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Names In The News

November 6, 1987

NEW YORK (AP) _ Tom Hanks expresses discomfort with being a movie star, and ridicules his own looks in an interview appearing this weekend.

″I happen to know my chin looks better from one side, but that is because of the way my jaw sticks out on one side of my head,″ Hanks says in Sunday’s Parade magazine.

″The only time I worry about how I look is when I feel heavy. OK ... my hair is a bush. You can look at it and see an elephant, or the shape of Heckle and Jeckle.″

He laughs off comparisons with actors like Cary Grant and Jimmy Stewart, saying, ″It’s as big a compliment as you can get, but it’s not anywhere near accurate.″

Hanks, 31, is starring along with Sally Field in a movie about standup comics called ″Punchline,″ to be released around Christmas.

Hanks says getting the star treatment from fans gives him ″some self- doubt,″ and that his real dream is to play center field for the Cleveland Indians.


HAMMOND, La. (AP) - Carroll O’Connor, best known for his portrayal of the bigoted New Yorker Archie Bunker in television’s ″All In The Family,″ will play a bigoted Southerner in a TV remake of ″In the Heat of the Night.″

The two-hour NBC pilot to be filmed in southeastern Louisiana, is scheduled for broadcast in February, said Lt. Gov. Bobby Freeman, who heads the state Department of Culture, Recreation and Tourism.

″We’ll spend our budget of $3.3 million in Hammond,″ said producer Hugh Benson, who also made miniseries ″The Blue and The Gray.″

Revolving around a white sheriff begrudgingly accepting the help of a black detective, the original 1967 movie won a best-picture Oscar, and an Academy Award for Rod Steiger as the sheriff.

Freeman said Richard Roundtree or Howard Rollins would play the detective, originally portrayed by Sidney Poitier.


STAMFORD, Conn. (AP) - White House press secretary James Brady, who took a bullet meant for President Reagan in 1981, says it’s fruitless to spend time brooding over the shooting.

″I don’t spend a lot of time on denial ... thinking, why me?″ Brady said Thursday on Phil Donahue’s television show, which is being taped here. ″That’s a waste of time.″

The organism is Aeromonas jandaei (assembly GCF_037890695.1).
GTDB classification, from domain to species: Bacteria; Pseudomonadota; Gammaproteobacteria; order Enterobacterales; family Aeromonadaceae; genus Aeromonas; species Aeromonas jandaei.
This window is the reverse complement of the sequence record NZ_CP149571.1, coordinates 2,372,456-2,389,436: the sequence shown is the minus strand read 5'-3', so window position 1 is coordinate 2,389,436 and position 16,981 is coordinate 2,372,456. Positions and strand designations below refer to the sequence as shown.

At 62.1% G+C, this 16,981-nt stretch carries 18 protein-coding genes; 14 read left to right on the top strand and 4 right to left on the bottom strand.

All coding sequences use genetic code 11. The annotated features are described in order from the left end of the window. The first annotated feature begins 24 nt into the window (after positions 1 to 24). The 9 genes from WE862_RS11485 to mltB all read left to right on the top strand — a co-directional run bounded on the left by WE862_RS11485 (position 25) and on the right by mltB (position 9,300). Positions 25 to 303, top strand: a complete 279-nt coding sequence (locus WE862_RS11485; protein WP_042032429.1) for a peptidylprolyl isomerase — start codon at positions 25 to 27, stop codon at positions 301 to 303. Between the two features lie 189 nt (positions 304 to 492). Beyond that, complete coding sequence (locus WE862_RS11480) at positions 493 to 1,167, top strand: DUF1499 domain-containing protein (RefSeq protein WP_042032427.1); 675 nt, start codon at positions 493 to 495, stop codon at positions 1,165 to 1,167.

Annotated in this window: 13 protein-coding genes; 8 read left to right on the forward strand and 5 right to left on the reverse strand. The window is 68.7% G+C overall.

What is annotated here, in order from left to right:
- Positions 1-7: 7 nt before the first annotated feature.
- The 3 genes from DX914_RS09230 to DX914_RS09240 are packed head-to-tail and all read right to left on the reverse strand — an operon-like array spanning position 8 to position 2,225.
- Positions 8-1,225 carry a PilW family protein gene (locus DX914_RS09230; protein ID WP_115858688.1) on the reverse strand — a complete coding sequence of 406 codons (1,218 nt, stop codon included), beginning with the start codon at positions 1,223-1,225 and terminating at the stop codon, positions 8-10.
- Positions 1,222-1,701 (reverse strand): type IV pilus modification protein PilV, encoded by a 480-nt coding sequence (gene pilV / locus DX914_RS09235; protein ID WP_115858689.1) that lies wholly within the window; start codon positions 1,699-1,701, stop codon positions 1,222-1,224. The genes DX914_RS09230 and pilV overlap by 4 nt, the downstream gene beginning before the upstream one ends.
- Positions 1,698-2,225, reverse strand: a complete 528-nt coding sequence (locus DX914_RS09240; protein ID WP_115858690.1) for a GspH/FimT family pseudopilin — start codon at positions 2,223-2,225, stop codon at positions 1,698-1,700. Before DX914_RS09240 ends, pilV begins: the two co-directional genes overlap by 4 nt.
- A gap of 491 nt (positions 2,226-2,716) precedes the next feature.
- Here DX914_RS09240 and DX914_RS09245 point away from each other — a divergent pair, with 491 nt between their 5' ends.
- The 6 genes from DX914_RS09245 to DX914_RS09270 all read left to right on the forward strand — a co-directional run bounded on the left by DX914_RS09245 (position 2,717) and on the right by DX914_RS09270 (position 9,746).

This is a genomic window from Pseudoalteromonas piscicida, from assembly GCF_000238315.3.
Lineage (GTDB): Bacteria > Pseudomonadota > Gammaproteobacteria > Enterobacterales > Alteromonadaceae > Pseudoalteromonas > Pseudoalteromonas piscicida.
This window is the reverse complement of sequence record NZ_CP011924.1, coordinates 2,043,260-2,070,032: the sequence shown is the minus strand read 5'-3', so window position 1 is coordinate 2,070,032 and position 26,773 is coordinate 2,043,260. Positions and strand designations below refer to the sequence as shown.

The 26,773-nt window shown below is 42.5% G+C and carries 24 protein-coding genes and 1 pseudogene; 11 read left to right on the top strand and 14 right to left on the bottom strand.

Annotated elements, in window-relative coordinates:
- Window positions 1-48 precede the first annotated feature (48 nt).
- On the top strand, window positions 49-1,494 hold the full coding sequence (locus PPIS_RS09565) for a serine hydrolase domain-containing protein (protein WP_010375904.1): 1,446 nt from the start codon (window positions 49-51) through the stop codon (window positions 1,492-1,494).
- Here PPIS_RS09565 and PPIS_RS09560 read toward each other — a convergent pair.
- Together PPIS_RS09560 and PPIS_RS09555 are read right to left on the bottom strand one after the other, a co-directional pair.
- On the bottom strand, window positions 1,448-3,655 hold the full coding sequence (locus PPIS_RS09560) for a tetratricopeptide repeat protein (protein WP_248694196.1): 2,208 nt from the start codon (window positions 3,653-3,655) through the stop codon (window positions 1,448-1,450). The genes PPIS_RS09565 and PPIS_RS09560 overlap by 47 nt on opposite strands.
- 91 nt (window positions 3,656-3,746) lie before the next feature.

″But in about two minutes, I can work up a rage over that boy (assailant John W. Hinckley Jr.) and so can my son,″ Brady said. ″He wants a daddy who can climb trees ... and I can’t do that.″

Brady, who was not expected to recover, suffered head injuries and paralysis on his left side. He got up from a wheelchair Thursday and with the help of his wife and a cane, he walked on the stage to a standing ovation.

Brady and his wife, Sarah, were on the show to promote a book on his story, ″Thumbs Up,″ by Mollie Dickenson, published by William Morrow & Co.


NEW ORLEANS (AP) - The wife of New Orleans jazz trumpeter Al Hirt has sued him for divorce, asking $10,000 a month for pain she said endured from her husband’s ″violent physical abuse.″

″I loved him. I still love him. I’m very, very sad,″ Hirt’s wife, Zide Jahncke, said in an interview Thursday.

Hirt could not be reached for comment by The Associated Press because he has an unlisted phone number. His lawyer, Russell J. Schonekas, did not return repeated phone calls.

The suit was filed in Orleans Civil Court on Oct. 30 but not made public until Thursday.

Hirt, who won a Grammy in 1963, ran a nightclub in the French Quarter for 22 years until sagging business forced him to close it in 1983. He has recorded more than 50 albums.

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